Un Cake

imageI found another really cute boutique in the Marais, but since that branch is about to close, I’ll point you in the direction of their main shop, Les Cakes de Bertrand (7 rue Bourdaloue, in the 9th Arrondissement, near Galeries Lafayette, open Monday to Saturday, 12:30 to 7:30). The great window display caught my eye, with its look of vintage Paris. I bought the little accent lamp with the round shade on the right in the photo, above. I think it’ll look great in the powder room of our new home. I’m planning to go back for a baroque-inspired laptop case, now that I’ve verified that it will fit.

imageDidier Bertrand and Adolphe Besnard, the two men behind Les Cakes de Bertrand, started off with a market stand selling desserts. They then expanded into a tea room and a full line of bags, candles, lamps, and other accessories inspired by the Jazz Age Paris that existed between the two world wars. Everything is designed in Paris and made in an atelier that employs six people, located right behind the boutique. Those products became such a huge success that the duo decided to forgo the edible goodies and focus  on developing their product line.  The line is now sold in over 250 boutiques world-wide.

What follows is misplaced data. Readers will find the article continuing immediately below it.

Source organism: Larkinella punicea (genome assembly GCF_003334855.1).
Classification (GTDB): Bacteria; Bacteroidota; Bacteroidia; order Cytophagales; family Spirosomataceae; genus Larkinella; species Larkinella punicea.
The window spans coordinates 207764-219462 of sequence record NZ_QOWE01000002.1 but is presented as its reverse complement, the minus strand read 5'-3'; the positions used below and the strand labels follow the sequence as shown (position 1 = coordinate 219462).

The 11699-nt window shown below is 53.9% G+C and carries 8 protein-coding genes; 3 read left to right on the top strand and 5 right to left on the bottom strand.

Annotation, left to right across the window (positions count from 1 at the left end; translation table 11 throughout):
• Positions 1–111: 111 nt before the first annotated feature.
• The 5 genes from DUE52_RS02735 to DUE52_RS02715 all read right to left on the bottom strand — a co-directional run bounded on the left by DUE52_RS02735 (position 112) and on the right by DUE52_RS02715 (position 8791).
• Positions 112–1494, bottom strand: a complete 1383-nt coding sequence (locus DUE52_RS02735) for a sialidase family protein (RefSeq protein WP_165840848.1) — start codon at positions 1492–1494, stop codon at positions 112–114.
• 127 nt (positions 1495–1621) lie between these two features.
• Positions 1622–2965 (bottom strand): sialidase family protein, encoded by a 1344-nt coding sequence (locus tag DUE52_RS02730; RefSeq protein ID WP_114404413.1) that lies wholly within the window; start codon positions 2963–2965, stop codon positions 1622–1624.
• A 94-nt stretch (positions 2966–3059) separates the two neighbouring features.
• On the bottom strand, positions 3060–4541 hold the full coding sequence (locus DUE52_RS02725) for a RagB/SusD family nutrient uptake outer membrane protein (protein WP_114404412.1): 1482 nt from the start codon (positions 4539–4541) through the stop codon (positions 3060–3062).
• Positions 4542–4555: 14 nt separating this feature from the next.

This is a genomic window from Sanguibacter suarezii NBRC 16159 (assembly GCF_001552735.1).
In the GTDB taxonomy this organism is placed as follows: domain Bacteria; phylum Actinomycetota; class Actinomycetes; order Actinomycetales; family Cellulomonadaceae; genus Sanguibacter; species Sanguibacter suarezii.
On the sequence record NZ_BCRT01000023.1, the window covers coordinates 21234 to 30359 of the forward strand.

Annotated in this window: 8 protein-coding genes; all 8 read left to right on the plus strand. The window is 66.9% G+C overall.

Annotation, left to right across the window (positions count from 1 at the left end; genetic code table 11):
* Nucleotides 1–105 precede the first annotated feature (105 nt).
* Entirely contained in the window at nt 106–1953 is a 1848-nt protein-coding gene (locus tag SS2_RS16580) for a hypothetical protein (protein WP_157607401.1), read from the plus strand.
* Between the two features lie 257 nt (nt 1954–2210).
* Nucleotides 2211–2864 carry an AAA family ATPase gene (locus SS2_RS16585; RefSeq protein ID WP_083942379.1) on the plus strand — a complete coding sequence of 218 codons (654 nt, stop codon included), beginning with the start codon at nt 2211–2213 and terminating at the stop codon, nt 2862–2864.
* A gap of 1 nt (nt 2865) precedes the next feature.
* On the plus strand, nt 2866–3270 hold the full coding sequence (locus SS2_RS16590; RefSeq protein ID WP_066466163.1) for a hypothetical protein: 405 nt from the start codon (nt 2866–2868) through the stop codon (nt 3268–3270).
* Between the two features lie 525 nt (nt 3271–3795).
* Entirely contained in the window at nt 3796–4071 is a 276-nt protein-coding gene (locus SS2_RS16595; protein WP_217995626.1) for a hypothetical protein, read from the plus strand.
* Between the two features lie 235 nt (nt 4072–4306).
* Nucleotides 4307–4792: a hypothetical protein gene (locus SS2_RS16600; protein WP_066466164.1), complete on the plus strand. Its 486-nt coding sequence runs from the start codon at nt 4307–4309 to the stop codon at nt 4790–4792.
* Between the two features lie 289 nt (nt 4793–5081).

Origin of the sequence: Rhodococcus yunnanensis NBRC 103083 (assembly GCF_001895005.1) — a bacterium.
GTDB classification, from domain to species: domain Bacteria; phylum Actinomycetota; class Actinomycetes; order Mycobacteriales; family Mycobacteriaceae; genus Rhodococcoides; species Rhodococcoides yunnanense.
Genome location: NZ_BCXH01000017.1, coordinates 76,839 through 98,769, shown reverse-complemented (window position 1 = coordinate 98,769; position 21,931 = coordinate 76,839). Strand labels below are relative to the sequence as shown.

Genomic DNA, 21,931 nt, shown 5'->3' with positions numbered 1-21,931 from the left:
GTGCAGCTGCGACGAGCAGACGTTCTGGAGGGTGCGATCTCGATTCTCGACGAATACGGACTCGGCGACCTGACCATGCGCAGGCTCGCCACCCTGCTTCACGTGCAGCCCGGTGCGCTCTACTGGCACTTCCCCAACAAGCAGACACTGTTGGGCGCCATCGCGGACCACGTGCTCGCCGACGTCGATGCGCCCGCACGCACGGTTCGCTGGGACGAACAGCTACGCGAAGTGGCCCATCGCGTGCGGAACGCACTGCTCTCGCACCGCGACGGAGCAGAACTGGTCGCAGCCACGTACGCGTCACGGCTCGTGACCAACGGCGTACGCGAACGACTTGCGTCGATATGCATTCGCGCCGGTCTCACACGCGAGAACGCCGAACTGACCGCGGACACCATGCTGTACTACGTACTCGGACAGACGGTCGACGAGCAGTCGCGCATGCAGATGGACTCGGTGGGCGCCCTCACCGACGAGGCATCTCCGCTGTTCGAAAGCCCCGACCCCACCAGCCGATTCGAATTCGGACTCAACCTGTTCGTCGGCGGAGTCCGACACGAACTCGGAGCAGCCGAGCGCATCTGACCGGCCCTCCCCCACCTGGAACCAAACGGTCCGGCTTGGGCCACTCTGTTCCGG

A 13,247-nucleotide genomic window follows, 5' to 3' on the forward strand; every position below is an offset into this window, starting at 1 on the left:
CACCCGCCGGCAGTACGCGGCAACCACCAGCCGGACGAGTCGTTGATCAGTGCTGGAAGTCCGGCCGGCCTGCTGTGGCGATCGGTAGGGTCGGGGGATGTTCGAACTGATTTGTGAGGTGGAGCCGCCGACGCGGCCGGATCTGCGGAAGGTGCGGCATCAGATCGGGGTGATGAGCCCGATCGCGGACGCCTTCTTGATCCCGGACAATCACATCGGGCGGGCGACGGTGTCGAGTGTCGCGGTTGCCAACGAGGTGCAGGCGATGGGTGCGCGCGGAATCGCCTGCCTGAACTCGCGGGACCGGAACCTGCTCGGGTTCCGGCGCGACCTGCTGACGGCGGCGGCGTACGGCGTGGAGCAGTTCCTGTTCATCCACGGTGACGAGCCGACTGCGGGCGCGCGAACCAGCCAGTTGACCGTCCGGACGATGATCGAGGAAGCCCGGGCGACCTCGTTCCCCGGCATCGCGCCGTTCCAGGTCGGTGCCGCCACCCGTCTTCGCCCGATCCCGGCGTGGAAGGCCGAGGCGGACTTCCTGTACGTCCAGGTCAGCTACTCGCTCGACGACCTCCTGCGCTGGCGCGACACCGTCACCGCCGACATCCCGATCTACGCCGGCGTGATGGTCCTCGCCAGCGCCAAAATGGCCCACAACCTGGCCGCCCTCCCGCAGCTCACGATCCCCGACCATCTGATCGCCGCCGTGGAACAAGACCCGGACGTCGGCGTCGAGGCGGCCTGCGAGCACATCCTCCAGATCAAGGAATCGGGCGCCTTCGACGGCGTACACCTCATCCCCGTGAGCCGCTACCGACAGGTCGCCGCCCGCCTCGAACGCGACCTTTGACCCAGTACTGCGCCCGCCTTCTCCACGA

imageEven though desserts are no longer sold at the boutique, this is a good moment to explain the word cake. Cake, in French, refers to a loaf-style cake, such as pound cake. What we refer to as cake in English is un gâteau in French. This can cause a little menu confusion, but probably less confusion than finding out that there are no desserts to be had at Les Cakes de Bertrand!

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Un abat jour